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Molecular biology

Beta-lactam antibiotics can make MRSA infection worse

California-based study observes that beta-lactam antibiotics increase inflammation in MRSA infections.

Treatment with beta-lactam antibiotics could exacerbate methicillin-resistant Staphylococcus aureus (MRSA, pictured) skin infections, according to pre-clinical research published in Cell Host & Microbe

Source: NIAID/NIH / Wikimedia Commons

Researchers look at the role of beta-lactam antibiotics in the pathogenicity of MRSA infections 

Treatment with beta-lactam antibiotics could exacerbate methicillin-resistant Staphylococcus aureus (MRSA) skin infections, according to pre-clinical research published in Cell Host & Microbe[1] on 11 November 2015. 

Scientists at Cedars-Sinai Medical Center in Los Angeles, California, used a mouse model to show that beta-lactams promote increased inflammation by inducing the resistance gene mecA. 

“A poor choice of antibiotic can make MRSA infection worse compared with no treatment,” says Sabrina Muller, lead researcher on the project. 

Beta-lactam antibiotics kill bacteria by inactivating penicillin-binding proteins (PBPs), which are involved in cell wall synthesis. PBPs help generate the bacterial cell wall polymer peptidoglycan (PGN), connecting glycan strands by a process called transpeptidation. However, the MRSA mecA gene confers resistance by coding for PBP2A, which has less affinity for beta-lactam antibiotics than the native PBPs that these antibiotics target. 

Because MRSA survives, its PBP2A takes over the transpeptidation process. However, it produces a structurally different PGN, which — it was hypothesised — might induce an altered inflammatory response. 

Using a mouse model, the researchers found that PBP2A induction in MRSA results in reduced PGN cross-linking, permitting enhanced degradation by phagocytes. This activates a component of the innate immune system, prompting the release of high concentrations of the cytokine interleukin (IL)-beta.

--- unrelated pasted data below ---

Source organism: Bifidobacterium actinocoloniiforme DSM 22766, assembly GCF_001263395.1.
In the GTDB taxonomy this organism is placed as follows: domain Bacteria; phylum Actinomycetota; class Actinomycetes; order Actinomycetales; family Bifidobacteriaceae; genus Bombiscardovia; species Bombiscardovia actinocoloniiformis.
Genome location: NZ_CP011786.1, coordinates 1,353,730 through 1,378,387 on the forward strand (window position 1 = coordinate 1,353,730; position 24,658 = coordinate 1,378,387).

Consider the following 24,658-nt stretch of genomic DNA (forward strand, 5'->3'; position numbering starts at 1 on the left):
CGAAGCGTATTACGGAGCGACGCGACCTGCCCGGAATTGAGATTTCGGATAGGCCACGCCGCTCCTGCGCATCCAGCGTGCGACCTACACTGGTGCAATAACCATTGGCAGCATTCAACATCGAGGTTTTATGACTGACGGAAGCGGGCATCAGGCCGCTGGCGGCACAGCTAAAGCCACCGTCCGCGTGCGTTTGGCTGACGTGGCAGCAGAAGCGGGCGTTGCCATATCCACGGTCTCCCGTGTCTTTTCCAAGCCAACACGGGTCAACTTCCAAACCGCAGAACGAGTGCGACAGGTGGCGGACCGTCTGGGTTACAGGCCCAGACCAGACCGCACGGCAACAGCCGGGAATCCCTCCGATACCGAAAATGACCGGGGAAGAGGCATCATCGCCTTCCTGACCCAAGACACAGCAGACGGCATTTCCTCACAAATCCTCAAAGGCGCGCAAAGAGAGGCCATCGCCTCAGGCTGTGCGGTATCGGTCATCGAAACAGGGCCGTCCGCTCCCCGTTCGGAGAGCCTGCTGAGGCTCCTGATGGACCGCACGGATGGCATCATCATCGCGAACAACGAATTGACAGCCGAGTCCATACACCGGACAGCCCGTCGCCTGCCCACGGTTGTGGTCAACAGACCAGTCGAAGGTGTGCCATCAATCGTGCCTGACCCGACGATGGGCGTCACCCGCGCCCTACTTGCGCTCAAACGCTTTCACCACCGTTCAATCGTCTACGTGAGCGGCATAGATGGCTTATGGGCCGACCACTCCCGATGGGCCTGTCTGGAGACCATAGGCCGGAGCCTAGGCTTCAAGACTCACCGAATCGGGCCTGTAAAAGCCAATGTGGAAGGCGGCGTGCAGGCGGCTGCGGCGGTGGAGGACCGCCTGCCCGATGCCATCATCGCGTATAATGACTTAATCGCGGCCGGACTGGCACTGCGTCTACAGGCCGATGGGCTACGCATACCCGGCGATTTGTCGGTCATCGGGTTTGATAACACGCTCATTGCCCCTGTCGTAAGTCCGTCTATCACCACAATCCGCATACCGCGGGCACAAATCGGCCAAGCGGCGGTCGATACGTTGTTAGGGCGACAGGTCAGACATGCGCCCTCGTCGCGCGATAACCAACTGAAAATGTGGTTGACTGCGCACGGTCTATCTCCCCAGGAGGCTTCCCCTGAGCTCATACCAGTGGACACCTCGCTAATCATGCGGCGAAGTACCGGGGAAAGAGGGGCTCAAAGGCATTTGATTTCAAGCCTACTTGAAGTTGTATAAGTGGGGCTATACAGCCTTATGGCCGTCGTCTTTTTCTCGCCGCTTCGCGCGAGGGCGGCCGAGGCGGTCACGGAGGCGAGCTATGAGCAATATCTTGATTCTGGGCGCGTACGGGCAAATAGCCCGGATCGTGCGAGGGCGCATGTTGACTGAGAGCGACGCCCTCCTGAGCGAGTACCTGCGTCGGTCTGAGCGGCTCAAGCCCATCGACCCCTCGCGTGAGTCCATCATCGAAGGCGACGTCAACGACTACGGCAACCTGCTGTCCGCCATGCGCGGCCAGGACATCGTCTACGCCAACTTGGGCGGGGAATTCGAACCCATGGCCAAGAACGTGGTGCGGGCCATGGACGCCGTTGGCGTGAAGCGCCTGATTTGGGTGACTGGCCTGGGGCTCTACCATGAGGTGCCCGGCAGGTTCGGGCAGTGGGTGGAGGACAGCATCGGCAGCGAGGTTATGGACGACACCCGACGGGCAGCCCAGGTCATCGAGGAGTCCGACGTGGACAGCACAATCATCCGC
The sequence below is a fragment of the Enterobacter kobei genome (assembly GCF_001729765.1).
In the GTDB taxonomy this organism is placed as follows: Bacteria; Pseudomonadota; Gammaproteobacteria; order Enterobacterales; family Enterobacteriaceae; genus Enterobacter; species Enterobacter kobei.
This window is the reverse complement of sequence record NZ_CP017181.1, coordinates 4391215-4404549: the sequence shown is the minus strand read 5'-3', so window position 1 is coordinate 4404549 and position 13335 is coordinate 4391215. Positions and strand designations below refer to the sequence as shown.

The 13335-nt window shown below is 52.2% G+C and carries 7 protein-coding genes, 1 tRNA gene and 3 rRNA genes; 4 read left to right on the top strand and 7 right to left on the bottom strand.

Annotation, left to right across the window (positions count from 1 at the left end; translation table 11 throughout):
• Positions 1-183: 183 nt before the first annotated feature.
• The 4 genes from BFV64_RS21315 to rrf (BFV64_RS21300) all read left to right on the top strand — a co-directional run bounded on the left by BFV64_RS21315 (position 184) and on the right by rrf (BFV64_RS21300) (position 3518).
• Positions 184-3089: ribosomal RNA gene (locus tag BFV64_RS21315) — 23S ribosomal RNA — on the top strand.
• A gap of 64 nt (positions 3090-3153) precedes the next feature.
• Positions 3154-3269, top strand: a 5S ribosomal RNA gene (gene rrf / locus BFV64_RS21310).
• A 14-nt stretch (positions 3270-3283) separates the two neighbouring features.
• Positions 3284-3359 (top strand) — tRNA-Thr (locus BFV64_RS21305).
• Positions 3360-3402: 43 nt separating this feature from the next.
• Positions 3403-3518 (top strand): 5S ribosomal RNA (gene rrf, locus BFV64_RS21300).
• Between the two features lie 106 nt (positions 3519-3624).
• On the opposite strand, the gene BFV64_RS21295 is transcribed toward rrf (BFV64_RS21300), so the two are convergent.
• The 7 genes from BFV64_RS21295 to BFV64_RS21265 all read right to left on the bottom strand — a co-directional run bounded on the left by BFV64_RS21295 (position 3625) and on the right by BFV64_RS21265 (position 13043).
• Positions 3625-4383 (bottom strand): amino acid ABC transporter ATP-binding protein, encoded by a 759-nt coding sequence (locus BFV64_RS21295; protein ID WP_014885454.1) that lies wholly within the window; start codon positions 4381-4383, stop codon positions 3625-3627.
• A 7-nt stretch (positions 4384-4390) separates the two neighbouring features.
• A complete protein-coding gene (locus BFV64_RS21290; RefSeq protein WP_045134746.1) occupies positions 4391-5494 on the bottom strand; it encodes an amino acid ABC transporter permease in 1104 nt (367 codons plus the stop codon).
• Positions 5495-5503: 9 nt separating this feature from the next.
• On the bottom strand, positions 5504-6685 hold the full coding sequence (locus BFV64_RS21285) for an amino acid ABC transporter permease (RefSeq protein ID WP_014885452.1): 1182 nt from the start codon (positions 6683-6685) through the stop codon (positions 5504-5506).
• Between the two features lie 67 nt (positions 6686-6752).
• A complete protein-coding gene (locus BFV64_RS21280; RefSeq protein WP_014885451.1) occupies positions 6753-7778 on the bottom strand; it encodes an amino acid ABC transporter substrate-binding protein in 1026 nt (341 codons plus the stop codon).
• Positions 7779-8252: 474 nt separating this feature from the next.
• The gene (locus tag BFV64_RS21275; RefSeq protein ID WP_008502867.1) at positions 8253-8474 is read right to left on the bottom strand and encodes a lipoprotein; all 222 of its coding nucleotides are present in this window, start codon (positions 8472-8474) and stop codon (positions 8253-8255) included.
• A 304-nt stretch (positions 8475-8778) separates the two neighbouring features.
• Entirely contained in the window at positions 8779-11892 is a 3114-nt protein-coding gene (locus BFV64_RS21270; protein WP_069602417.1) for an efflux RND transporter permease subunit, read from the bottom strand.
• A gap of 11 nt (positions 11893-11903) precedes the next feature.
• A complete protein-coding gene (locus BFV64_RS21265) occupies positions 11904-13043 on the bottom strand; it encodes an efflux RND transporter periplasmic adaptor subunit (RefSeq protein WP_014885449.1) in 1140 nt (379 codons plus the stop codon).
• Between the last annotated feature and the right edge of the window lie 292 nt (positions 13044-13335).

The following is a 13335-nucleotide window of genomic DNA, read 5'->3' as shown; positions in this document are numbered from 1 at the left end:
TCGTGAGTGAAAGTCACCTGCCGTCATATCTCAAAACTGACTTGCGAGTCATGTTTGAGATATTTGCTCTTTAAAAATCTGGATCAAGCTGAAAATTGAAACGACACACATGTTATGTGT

“MRSA exposed to beta-lactam antibiotics may have an increased deleterious effect on the host immune response to the infection when compared with that of methicillin-sensitive Staphylococcus aureus (MSSA), or MRSA which has not been exposed to beta-lactams,” says John Coia, director of the Scottish Microbiology Reference Laboratories, who was not involved in the study. “This finding may partly explain the association of MRSA with greater morbidity and mortality than MSSA, and puts forward a biological mechanism for this observation.” 

Alan Johnson, head of the department of healthcare-associated infection and antibiotic resistance at Public Health England (PHE), says the work is particularly relevant to the United States, where there have been significant problems with community-associated skin infections caused by MRSA. 

The study authors say their research helps illuminate possible reasons to explain the difference in outcome between MRSA and MSSA infections. For example, between 30% and 80% of MRSA-infected individuals are thought to have been inappropriately treated, often with beta-lactam antibiotics, and studies have confirmed that “initial inappropriate antibiotic treatment is an independent predictive factor for mortality during MRSA bacteraemia”. 

They further speculate that over-prescription of beta-lactam antibiotics such as ceftriaxone will continue due to lack of awareness, limited MRSA rapid diagnostic techniques and a reluctance not to over-prescribe the gold standard treatment for MRSA — vancomycin. 

Coia says the investigators have made an interesting experimental observation worthy of further study, but that “it is unlikely to have immediate implications for the selection of empirical therapy for S aureus infections, particularly among those patients at low risk for MRSA infection”. 

“Current empirical therapy for serious sepsis among patients known to be MRSA colonised, or at high risk of MRSA colonisation, should include an agent with activity against these organisms, for example a glycopeptide,” he says. 

Johnson adds: “Fully understanding how pathogens such as MRSA cause infections helps us develop healthcare interventions to prevent them, for example, developing effective vaccines or new diagnostic tests.” 

According to PHE[2], there were 801 cases of MRSA bacteraemia reported by NHS acute trusts in England between 1 April 2014 and 31 March 2015, a reduction of 7.1% in the number of cases compared with the previous year. 

Citation: The Pharmaceutical Journal DOI: 10.1211/PJ.2015.20200058

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Supplementary images

  • Treatment with beta-lactam antibiotics could exacerbate methicillin-resistant Staphylococcus aureus (MRSA, pictured) skin infections, according to pre-clinical research published in Cell Host & Microbe

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